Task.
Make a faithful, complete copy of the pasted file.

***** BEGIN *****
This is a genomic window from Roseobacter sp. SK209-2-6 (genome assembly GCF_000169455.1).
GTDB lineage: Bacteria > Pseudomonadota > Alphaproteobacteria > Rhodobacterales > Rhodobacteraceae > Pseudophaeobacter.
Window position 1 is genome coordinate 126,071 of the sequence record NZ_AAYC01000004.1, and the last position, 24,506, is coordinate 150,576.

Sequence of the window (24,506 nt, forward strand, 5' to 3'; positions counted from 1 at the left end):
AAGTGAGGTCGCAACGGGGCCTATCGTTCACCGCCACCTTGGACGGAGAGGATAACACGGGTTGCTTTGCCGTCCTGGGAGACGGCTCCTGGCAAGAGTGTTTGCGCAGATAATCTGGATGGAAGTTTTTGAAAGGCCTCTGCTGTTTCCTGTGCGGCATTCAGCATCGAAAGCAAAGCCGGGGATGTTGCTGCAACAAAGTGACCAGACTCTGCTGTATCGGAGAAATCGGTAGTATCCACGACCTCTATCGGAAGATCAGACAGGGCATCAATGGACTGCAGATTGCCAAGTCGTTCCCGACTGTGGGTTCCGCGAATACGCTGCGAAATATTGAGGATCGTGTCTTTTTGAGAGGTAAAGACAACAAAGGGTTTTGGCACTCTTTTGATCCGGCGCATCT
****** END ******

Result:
This is a genomic window from Roseobacter sp. SK209-2-6 (genome assembly GCF_000169455.1).
GTDB lineage: Bacteria > Pseudomonadota > Alphaproteobacteria > Rhodobacterales > Rhodobacteraceae > Pseudophaeobacter.
Window position 1 is genome coordinate 126,071 of the sequence record NZ_AAYC01000004.1, and the last position, 24,506, is coordinate 150,576.

Sequence of the window (24,506 nt, forward strand, 5' to 3'; positions counted from 1 at the left end):
AAGTGAGGTCGCAACGGGGCCTATCGTTCACCGCCACCTTGGACGGAGAGGATAACACGGGTTGCTTTGCCGTCCTGGGAGACGGCTCCTGGCAAGAGTGTTTGCGCAGATAATCTGGATGGAAGTTTTTGAAAGGCCTCTGCTGTTTCCTGTGCGGCATTCAGCATCGAAAGCAAAGCCGGGGATGTTGCTGCAACAAAGTGACCAGACTCTGCTGTATCGGAGAAATCGGTAGTATCCACGACCTCTATCGGAAGATCAGACAGGGCATCAATGGACTGCAGATTGCCAAGTCGTTCCCGACTGTGGGTTCCGCGAATACGCTGCGAAATATTGAGGATCGTGTCTTTTTGAGAGGTAAAGACAACAAAGGGTTTTGGCACTCTTTTGATCCGGCGCATCT